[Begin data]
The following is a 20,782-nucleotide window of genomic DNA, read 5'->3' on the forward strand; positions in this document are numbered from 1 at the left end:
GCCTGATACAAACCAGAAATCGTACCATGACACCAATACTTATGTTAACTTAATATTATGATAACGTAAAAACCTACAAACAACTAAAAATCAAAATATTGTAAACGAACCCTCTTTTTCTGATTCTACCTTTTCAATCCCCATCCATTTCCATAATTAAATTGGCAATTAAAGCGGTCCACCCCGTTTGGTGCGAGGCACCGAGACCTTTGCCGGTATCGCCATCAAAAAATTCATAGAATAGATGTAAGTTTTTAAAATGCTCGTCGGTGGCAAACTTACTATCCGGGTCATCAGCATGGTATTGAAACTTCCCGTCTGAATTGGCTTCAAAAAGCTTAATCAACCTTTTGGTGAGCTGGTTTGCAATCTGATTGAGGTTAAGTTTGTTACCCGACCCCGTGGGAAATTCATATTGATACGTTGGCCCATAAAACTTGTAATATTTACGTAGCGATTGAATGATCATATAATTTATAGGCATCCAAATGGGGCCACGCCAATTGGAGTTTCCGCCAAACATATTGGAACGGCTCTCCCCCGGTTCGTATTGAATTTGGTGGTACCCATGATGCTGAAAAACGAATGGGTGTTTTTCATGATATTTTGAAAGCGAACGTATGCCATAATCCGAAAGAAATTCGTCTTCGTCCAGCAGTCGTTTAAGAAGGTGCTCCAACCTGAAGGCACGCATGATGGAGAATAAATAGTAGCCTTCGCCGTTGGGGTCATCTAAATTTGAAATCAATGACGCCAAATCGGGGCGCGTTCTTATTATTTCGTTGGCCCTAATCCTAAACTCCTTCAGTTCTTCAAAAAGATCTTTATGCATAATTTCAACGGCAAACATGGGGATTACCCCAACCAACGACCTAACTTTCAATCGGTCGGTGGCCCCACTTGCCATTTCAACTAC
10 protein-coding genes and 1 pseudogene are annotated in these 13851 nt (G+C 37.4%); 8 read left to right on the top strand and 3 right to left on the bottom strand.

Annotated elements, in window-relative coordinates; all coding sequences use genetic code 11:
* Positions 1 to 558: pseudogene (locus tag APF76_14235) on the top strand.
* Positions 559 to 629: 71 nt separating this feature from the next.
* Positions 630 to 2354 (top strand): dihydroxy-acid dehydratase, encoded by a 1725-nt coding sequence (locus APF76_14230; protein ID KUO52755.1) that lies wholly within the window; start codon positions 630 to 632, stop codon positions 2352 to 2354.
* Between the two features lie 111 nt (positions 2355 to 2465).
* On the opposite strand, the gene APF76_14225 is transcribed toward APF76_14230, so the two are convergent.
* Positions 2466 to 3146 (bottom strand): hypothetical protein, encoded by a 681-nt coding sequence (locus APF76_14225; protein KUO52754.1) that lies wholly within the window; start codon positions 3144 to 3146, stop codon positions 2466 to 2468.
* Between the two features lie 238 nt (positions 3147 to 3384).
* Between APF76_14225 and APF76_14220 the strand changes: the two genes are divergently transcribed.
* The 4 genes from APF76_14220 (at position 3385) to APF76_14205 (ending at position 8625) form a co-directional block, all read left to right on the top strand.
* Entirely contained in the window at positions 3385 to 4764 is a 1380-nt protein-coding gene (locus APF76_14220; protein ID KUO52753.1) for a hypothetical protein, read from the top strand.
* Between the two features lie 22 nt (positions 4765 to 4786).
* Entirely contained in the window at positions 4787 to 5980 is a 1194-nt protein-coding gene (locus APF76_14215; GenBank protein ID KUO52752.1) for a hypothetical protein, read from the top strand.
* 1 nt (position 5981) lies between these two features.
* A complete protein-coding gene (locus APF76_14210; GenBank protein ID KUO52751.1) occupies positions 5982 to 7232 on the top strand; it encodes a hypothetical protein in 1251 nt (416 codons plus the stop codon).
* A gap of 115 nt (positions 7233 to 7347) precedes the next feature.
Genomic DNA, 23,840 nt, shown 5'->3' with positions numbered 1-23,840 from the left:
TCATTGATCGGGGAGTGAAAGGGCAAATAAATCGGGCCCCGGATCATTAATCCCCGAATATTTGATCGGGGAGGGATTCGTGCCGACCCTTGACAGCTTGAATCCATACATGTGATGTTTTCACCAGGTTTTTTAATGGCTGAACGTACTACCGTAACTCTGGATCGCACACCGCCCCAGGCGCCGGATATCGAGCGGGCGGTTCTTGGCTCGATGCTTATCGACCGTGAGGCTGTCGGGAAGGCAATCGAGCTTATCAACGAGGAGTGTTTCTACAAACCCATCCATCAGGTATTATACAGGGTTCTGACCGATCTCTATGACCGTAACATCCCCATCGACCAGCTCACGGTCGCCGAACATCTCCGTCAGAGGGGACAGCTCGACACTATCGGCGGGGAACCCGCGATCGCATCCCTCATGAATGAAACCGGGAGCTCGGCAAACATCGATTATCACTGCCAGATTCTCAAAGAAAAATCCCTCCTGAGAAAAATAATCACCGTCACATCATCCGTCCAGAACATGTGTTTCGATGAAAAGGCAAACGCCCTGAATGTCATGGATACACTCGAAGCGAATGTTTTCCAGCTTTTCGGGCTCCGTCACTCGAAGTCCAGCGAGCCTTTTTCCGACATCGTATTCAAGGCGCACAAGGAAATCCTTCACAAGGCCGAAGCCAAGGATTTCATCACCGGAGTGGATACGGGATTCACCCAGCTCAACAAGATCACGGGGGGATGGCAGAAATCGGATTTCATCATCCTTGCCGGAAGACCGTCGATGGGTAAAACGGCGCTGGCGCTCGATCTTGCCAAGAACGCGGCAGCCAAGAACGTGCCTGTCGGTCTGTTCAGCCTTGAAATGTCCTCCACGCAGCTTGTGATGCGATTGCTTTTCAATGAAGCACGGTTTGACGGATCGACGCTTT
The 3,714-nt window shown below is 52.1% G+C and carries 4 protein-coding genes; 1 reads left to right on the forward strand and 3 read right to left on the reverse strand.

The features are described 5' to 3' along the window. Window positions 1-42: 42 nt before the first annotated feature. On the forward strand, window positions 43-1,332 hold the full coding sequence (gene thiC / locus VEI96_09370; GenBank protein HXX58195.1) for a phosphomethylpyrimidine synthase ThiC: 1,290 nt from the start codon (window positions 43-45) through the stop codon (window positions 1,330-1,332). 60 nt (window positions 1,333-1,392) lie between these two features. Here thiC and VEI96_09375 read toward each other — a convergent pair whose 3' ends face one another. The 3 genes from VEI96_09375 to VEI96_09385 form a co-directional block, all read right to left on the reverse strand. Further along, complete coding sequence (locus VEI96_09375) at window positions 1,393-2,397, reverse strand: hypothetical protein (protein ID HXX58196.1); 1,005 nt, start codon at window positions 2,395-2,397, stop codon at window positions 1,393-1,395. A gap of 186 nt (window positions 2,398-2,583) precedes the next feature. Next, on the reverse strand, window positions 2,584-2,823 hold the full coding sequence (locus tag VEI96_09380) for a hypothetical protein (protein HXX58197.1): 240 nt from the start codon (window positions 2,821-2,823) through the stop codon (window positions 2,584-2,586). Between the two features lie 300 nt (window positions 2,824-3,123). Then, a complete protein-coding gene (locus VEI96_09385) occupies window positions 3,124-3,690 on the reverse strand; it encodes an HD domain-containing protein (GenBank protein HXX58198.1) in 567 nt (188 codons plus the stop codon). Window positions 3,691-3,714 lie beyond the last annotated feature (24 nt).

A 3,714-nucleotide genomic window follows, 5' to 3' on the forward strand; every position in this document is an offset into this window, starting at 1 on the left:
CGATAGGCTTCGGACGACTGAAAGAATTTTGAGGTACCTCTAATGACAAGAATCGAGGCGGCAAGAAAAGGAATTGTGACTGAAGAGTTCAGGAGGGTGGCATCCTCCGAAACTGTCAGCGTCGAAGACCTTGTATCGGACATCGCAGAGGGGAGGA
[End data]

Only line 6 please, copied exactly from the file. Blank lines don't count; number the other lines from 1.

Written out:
* Positions 559 to 629: 71 nt separating this feature from the next.